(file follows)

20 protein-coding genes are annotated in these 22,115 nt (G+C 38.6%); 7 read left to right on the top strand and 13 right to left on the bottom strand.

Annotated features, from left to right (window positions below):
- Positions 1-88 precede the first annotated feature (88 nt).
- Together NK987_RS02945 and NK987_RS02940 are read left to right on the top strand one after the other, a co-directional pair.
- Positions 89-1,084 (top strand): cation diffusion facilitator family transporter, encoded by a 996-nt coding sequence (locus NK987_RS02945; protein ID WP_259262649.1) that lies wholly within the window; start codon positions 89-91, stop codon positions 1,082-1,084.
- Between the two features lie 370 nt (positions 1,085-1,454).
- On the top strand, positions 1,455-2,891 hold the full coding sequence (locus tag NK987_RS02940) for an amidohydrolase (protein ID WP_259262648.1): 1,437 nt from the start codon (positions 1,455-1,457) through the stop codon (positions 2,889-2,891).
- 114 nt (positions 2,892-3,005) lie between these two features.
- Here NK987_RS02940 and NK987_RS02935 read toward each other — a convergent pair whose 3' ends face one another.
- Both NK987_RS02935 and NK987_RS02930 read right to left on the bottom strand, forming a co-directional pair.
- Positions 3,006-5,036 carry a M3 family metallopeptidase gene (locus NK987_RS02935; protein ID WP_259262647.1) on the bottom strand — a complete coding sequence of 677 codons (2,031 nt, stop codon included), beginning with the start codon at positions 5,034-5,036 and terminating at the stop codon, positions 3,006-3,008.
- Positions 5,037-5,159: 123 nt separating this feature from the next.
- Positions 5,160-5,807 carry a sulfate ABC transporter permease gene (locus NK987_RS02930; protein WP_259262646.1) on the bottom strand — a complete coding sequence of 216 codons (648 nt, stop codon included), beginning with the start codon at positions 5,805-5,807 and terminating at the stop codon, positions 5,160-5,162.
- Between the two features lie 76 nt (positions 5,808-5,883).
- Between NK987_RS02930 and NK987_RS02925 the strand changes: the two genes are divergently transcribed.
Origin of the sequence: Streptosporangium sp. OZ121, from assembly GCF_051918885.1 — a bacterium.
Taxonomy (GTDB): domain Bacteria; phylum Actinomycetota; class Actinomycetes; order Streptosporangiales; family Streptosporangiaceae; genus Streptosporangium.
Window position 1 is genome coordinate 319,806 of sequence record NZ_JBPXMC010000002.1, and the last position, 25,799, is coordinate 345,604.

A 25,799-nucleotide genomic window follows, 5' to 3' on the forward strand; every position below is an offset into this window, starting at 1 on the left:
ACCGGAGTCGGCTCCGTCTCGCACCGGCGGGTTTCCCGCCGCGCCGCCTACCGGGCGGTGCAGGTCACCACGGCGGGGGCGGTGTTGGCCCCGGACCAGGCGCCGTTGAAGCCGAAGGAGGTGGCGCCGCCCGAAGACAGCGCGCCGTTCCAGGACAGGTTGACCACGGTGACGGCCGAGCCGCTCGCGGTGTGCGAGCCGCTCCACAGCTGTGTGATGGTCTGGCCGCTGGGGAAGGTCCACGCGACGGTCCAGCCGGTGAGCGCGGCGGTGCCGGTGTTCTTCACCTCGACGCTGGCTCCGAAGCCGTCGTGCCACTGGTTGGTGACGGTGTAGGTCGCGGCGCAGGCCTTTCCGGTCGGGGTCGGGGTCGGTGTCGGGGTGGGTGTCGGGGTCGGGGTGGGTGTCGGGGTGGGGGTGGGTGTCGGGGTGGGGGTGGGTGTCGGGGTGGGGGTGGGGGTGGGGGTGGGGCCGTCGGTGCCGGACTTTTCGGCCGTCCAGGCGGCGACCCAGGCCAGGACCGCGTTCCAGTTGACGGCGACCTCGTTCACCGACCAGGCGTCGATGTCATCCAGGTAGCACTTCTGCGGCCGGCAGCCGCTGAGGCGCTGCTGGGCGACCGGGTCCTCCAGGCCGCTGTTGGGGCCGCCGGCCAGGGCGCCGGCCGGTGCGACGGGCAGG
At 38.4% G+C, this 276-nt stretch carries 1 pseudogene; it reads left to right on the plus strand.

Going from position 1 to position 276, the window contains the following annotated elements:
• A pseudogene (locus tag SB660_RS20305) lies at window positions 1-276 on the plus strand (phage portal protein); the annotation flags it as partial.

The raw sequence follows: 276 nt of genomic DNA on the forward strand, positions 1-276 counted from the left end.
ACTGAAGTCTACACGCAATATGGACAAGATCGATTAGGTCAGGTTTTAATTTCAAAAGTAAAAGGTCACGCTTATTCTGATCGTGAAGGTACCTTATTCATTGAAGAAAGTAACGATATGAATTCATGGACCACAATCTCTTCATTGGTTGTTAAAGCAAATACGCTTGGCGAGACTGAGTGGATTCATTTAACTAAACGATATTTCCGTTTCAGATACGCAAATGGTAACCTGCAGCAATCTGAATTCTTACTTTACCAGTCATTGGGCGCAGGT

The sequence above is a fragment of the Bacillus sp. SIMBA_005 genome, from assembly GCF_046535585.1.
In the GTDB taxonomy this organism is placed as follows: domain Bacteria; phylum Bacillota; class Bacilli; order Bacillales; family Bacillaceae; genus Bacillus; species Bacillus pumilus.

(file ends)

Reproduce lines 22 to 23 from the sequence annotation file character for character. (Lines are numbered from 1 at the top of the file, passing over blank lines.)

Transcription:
Going from position 1 to position 276, the window contains the following annotated elements:
• A pseudogene (locus tag SB660_RS20305) lies at window positions 1-276 on the plus strand (phage portal protein); the annotation flags it as partial.